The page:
1. We want to bring to your attention that we the local population in the areas that will be the most effected by your proposed legislation Dodd-Frank Bill, have not been consulted in all these times.

2. We have been suffering greatly for many years and would like to ask you to help in a constructive way to improve the lives of the local population in the region of Walikale, and the rest of the DRC and not to
punish us further.

3. We thank our Government [DRC] for the efforts made during the resent ban on mining in the three Eastern Provinces of North Kivu, South Kivu and Maniema to improve the situation. We know how difficult it is for
the government and we thank the President for his courage to implement the ban and for the consultation with us and the local population and the commitments given to us to help improve the situation.

4. This ban was very difficult and hard for us the local population, but we are very happy to see the positive effect it already had.

a. It had shown us as local mining cooperatives the benefit of working together.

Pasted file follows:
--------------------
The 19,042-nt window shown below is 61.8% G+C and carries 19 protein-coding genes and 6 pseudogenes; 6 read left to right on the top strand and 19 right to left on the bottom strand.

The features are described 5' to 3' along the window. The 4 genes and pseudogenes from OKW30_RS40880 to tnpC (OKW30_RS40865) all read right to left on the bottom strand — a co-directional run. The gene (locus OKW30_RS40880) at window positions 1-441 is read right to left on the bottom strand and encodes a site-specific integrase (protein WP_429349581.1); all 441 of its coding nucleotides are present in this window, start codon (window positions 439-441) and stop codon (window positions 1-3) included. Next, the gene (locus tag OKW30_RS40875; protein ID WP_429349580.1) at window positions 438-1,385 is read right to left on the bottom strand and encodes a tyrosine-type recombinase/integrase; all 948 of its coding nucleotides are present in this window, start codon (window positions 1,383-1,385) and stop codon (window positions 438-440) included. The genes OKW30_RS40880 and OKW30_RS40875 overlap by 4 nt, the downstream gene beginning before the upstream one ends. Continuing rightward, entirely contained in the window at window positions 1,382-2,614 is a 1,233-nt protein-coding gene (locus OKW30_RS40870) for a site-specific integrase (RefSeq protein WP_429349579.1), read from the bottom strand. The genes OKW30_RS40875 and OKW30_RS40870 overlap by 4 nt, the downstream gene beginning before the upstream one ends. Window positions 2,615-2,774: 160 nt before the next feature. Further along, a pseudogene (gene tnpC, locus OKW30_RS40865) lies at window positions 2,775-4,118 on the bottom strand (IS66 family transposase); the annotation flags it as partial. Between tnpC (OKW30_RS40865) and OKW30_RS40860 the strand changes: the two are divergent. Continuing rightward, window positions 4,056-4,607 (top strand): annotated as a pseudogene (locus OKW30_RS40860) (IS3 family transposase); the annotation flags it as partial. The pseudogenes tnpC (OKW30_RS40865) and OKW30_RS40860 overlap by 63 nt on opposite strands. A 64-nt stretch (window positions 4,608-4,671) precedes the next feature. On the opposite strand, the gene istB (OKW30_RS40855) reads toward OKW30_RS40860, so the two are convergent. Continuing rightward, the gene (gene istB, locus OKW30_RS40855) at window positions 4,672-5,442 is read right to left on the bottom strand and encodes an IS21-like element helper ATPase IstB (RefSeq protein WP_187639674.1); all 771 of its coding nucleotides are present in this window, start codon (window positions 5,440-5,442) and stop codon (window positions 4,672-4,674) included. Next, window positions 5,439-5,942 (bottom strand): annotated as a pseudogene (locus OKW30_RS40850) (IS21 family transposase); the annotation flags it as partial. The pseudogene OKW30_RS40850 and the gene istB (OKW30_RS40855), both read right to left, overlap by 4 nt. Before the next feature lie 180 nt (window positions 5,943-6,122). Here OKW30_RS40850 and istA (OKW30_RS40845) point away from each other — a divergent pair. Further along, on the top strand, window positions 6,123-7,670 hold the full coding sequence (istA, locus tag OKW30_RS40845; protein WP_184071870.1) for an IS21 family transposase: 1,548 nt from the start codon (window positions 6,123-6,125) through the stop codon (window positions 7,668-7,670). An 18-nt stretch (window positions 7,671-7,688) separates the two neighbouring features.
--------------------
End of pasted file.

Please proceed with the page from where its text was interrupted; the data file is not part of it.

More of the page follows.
b. The government have listen to many of our issues and have agreed to make many changes to protect and improve the situation of the local artisanal miners.

5. Now that our government has promised to lift the ban we are looking forward to work together with our partners to improve the lives of the local population.

6. We are aware that you plan to put an embargo in place from 1 April 2011 for all minerals that don’t have traceability.

7. We are supporting you very well in what you want to achieve and thank you for all your effort, but for us if we cannot start to work when the ban is lifted we will starve. We cannot continue to suffer any longer.
Do we now have to choose between dying by a bullet or starving to death?

8. We are also afraid that smuggling of minerals will increase – the people have to eat – and that all the positive effect of the current ban will be removed. It is important to now quickly build on the positive